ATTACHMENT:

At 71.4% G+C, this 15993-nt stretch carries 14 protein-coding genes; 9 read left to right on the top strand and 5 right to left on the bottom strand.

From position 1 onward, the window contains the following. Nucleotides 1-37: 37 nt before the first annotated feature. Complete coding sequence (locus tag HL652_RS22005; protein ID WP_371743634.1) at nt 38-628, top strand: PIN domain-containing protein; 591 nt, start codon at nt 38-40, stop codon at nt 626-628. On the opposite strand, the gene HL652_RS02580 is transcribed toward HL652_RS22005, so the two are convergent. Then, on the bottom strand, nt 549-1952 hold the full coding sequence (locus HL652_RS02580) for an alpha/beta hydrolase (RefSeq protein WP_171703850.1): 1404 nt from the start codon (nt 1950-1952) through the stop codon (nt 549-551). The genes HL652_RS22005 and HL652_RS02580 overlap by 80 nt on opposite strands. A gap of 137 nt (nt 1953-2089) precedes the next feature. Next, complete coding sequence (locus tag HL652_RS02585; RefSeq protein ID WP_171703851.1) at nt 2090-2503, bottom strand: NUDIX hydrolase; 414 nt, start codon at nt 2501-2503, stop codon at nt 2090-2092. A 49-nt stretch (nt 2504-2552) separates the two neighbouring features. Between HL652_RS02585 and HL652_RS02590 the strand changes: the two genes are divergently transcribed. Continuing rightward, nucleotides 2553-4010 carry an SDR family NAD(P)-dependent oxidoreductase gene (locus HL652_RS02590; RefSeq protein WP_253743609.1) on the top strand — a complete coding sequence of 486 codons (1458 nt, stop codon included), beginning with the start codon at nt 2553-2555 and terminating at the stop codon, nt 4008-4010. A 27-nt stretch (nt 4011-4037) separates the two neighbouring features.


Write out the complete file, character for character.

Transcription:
At 71.4% G+C, this 15993-nt stretch carries 14 protein-coding genes; 9 read left to right on the top strand and 5 right to left on the bottom strand.

From position 1 onward, the window contains the following. Nucleotides 1-37: 37 nt before the first annotated feature. Complete coding sequence (locus tag HL652_RS22005; protein ID WP_371743634.1) at nt 38-628, top strand: PIN domain-containing protein; 591 nt, start codon at nt 38-40, stop codon at nt 626-628. On the opposite strand, the gene HL652_RS02580 is transcribed toward HL652_RS22005, so the two are convergent. Then, on the bottom strand, nt 549-1952 hold the full coding sequence (locus HL652_RS02580) for an alpha/beta hydrolase (RefSeq protein WP_171703850.1): 1404 nt from the start codon (nt 1950-1952) through the stop codon (nt 549-551). The genes HL652_RS22005 and HL652_RS02580 overlap by 80 nt on opposite strands. A gap of 137 nt (nt 1953-2089) precedes the next feature. Next, complete coding sequence (locus tag HL652_RS02585; RefSeq protein ID WP_171703851.1) at nt 2090-2503, bottom strand: NUDIX hydrolase; 414 nt, start codon at nt 2501-2503, stop codon at nt 2090-2092. A 49-nt stretch (nt 2504-2552) separates the two neighbouring features. Between HL652_RS02585 and HL652_RS02590 the strand changes: the two genes are divergently transcribed. Continuing rightward, nucleotides 2553-4010 carry an SDR family NAD(P)-dependent oxidoreductase gene (locus HL652_RS02590; RefSeq protein WP_253743609.1) on the top strand — a complete coding sequence of 486 codons (1458 nt, stop codon included), beginning with the start codon at nt 2553-2555 and terminating at the stop codon, nt 4008-4010. A 27-nt stretch (nt 4011-4037) separates the two neighbouring features.